Thank you very much.
I had trouble with Jason's method but the second one worked great! Now I
have beautifull e-static surfaces to show at my talk. Thank you!
> Thanks for the nice writeup, Jason!
> There are two main ways that I know of to visualize two potentials at
> This is one. If you're looking at, e.g., a protein-protein interface, it
> be useful to map two different electrostatic potentials to two different
> PyMOL objects. Here's my overly-cautious recipe for doing that:
> 1. Load up PyMOL with one of your structures.
> 2. Fire up the plugin. Click on "Choose Externally Generated PQR File" and
> point it at your PQR file.
> 3. Click on the Temp File Locations tab and change the name of the
> DX file to something meaningful, e.g. structure1.dx
> 4. Set grid and Run APBS as normal.
> 5. Close the plugin.
> 6. Type "delete all"
> 7. Load up the second structure.
> 8. Repeat steps 2-4, changing the name to something like structure2.dx
> Now you have two correctly generated electrostatics potential maps (note:
> the reason I had you do things with one structure at a time loaded in
> is so that you wouldn't have to fiddle around with the "Selection to use"
> section of the Main options tab). Use the load command to load up the
> pqr file and the other dx map, then use the visualization panes as normal.
> On Tue, Feb 1, 2011 at 9:48 AM, Jason Vertrees <
> jason.vertrees@...> wrote:
>> Hi Yarrow,
>> > Does anyone know how to visualize the surface potentials of two
>> > simoutaneously using the APBS Tools2.1 plugin? Thanks.
>> As Michael wrote the APBS plugin, he might have more to offer, but
>> here's how I'd do it. I used this technique to look at two similar
>> proteins side-by-side in PyMOL (see the 2nd image on
>> http://www.pymolwiki.org/index.php/APBS). The trick is to (1) use
>> grid_mode and grid_slots; and (2) rename the maps as appropriate.
>> It's not hard, but will take a couple minutes. Here's how:
>> # get two proteins; use whatever you like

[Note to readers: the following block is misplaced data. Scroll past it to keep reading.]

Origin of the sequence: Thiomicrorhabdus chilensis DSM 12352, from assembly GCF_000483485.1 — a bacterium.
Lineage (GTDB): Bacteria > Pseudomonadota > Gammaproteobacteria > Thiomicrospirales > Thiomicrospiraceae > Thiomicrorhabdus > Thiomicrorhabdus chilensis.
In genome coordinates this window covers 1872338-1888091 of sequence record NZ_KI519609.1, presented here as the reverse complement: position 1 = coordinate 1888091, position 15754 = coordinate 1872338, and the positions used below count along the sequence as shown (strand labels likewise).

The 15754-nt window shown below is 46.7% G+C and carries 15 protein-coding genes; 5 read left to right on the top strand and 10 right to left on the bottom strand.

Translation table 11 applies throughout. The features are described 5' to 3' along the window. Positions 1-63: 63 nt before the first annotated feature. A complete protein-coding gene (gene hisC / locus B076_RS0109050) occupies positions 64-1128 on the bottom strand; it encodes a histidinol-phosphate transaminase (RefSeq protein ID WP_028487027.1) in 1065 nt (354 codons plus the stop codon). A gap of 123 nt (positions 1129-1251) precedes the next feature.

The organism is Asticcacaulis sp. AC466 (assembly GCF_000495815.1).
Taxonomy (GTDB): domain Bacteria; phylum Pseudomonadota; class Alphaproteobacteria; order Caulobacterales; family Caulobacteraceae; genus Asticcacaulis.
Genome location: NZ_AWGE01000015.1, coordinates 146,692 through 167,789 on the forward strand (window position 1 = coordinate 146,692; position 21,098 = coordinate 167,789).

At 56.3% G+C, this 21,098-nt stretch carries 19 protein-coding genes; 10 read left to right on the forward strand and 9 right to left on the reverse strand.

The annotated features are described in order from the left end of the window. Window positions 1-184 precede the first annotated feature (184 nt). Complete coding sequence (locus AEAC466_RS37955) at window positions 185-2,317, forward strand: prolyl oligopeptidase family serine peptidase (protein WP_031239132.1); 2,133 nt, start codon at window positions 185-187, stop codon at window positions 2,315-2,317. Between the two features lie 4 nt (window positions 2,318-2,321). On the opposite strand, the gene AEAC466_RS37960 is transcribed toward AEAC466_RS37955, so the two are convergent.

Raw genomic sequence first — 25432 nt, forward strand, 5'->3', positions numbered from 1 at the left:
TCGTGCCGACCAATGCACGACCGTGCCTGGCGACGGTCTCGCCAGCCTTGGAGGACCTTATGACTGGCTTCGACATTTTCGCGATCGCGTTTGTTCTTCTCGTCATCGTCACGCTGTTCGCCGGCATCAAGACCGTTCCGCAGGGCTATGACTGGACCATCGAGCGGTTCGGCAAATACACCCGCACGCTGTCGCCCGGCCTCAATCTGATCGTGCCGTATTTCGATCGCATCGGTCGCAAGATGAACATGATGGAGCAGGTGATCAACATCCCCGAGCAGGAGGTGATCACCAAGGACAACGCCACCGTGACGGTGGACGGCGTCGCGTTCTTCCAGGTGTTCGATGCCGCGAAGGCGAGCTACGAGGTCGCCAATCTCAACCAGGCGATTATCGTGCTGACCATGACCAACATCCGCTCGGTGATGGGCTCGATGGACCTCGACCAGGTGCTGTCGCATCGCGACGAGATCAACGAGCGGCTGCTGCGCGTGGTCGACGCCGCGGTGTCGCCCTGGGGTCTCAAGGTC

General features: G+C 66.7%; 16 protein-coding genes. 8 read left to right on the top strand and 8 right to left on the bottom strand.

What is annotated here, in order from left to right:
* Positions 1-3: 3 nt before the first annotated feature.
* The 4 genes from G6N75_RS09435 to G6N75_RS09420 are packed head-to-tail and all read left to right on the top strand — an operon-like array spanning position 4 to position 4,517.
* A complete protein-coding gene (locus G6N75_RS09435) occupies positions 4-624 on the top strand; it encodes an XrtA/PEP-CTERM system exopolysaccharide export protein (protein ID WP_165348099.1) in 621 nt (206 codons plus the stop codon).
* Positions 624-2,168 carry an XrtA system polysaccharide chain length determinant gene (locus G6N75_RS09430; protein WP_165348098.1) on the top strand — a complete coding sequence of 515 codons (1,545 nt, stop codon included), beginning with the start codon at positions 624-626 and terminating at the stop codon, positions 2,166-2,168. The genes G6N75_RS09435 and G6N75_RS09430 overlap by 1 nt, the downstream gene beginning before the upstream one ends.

>> fetch 1rx1 1rx2, async=0
>> # put them in the same frame of reference for grid mode
>> align 1rx1, 1rx2
>> # run APBS on protein #1, 1rx1
>> Plugin > APBS Tools2 > ...
>> Under "selection to use" type "(polymer) and 1rx1"
>> # rename the map
>> set_name pymol-generated, 1rx1_map
>> # run APBS on protein 2, 1rx2; remove the waters
>> Plugin > APBS Tools2
>> Under "selection to use" type "(polymer) and 1rx2"
>> # rename the map
>> set_name pymol-generated, 1rx2_map
>> # Now, using APBS show the surfaces make sure you choose
>> # 1rx1_map for 1rx1 and 1rx2_map for 1rx2; click "Update" if those
>> # map names are not present.
>> # turn on grid mode
>> set grid_mode
>> # assign grid slots just to be sure the right maps
>> # and proteins are in the right places
>> set grid_slot, 1, 1rx1
>> set grid_slot, 1, 1rx1_map
>> set grid_slot, 1, e_lvl_0_1
>> set grid_slot, 2, 1rx2
>> set grid_slot, 2, 1rx2_map
>> set grid_slot, 2, e_lvl_1_1
>> Now, you should be set and have an image like that I posted on the
>> -- Jason
>> Jason Vertrees, PhD
>> PyMOL Product Manager
>> Schrodinger, LLC
>> (e) Jason.Vertrees@...
>> (o) +1 (603) 374-7120
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> Michael Lerner, Ph.D.
> IRTA Postdoctoral Fellow
> Laboratory of Computational Biology NIH/NHLBI
> 5635 Fishers Lane, Room T909, MSC 9314
> Rockville, MD 20852 (UPS/FedEx/Reality)
> Bethesda MD 20892-9314 (USPS)
Molecular Biology and Biochemistry Dept.
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Natural Sciences I, Rm 2403
Irvine, CA 92697